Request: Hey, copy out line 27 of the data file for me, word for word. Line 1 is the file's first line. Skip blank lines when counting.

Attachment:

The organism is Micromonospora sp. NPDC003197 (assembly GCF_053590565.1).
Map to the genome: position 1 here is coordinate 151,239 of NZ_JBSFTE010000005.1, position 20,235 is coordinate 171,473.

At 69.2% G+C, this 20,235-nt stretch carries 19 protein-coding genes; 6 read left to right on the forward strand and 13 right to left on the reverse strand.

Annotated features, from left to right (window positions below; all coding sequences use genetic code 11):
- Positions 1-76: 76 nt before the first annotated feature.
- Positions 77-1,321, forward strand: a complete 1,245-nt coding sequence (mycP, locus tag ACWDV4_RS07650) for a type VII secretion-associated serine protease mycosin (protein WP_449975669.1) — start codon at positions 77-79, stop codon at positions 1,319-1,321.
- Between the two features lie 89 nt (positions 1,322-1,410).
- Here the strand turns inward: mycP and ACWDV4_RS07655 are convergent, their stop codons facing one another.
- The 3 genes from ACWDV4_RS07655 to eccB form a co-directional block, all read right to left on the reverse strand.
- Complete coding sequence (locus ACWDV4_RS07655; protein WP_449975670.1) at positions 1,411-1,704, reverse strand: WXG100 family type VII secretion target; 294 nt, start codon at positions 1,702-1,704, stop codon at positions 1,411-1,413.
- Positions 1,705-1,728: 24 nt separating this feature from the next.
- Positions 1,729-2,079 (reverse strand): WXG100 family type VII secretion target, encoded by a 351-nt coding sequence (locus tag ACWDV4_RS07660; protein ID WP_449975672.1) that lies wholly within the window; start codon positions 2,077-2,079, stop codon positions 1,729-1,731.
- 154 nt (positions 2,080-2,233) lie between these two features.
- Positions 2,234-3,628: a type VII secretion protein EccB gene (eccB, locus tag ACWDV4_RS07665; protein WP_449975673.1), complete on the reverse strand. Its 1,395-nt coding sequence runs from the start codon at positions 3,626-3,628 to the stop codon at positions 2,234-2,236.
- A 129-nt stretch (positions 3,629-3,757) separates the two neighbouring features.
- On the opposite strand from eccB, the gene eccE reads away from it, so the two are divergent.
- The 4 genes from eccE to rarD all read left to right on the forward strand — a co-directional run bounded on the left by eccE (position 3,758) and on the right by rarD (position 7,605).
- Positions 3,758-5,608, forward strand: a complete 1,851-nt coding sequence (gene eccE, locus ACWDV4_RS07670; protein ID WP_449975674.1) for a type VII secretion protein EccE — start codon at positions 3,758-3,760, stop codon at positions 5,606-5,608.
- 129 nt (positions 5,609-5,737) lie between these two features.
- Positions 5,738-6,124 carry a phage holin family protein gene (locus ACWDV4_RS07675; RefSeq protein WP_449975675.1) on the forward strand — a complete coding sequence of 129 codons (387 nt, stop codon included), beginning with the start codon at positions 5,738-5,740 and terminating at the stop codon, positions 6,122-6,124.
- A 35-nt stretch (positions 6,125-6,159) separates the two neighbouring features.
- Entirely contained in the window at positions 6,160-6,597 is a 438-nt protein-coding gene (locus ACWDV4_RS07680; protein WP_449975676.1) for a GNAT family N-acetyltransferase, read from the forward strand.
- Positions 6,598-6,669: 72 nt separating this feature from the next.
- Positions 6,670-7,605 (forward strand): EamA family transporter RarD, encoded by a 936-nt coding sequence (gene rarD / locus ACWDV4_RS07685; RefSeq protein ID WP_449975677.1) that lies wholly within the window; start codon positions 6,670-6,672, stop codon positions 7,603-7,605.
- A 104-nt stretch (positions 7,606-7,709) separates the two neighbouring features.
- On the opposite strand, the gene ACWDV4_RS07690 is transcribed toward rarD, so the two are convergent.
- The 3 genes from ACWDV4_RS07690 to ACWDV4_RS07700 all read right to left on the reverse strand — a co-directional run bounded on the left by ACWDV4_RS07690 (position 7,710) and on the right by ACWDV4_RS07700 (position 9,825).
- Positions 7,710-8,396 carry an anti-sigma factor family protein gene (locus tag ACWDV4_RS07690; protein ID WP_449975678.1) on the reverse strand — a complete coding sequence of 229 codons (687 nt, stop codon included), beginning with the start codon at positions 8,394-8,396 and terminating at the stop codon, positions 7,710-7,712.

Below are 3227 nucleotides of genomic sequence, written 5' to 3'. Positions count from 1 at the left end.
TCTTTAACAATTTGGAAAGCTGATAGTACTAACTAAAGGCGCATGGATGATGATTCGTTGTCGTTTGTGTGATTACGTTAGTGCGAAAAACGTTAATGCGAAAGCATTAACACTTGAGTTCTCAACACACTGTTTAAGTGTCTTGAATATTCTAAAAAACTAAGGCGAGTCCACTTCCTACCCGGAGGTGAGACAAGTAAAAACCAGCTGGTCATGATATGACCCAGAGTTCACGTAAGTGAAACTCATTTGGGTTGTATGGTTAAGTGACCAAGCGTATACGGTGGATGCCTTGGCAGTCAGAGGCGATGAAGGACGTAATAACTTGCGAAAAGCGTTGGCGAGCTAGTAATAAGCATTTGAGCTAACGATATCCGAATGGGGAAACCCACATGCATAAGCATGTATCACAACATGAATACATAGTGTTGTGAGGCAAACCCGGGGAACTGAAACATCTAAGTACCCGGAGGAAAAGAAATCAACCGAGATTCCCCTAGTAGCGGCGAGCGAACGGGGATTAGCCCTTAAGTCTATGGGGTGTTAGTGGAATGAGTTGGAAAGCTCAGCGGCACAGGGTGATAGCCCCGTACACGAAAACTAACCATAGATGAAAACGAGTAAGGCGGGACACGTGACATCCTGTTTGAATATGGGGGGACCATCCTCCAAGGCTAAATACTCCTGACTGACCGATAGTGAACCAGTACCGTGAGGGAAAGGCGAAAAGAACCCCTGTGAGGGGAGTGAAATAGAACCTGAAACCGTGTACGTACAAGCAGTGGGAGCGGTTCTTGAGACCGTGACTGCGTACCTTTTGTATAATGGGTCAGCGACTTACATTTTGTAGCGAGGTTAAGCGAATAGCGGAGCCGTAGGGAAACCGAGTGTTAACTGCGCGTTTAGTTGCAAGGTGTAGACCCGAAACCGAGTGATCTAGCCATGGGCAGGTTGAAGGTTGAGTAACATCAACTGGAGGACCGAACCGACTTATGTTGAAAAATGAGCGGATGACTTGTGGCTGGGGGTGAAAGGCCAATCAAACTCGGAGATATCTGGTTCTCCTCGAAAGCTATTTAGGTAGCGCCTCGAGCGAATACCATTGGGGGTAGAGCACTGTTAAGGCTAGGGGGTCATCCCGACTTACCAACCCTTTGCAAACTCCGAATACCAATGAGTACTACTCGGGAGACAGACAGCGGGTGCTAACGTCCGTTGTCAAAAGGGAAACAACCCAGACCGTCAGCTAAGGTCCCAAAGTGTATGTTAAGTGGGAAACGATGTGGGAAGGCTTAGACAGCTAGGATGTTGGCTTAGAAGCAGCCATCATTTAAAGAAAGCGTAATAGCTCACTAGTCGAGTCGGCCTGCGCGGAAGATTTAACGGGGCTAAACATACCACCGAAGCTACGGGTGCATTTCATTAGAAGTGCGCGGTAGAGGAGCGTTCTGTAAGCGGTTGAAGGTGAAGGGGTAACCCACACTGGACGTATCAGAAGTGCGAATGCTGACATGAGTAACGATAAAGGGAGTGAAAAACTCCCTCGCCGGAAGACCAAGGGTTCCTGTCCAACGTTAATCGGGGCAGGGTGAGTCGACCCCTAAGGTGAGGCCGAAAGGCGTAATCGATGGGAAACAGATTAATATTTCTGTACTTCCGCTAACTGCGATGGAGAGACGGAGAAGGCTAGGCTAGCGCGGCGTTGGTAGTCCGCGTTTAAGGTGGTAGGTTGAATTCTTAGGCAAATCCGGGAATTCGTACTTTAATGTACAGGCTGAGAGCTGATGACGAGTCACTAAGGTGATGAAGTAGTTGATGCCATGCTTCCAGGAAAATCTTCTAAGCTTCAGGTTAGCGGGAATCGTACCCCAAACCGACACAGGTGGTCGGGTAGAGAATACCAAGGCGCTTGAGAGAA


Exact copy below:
- The 3 genes from ACWDV4_RS07690 to ACWDV4_RS07700 all read right to left on the reverse strand — a co-directional run bounded on the left by ACWDV4_RS07690 (position 7,710) and on the right by ACWDV4_RS07700 (position 9,825).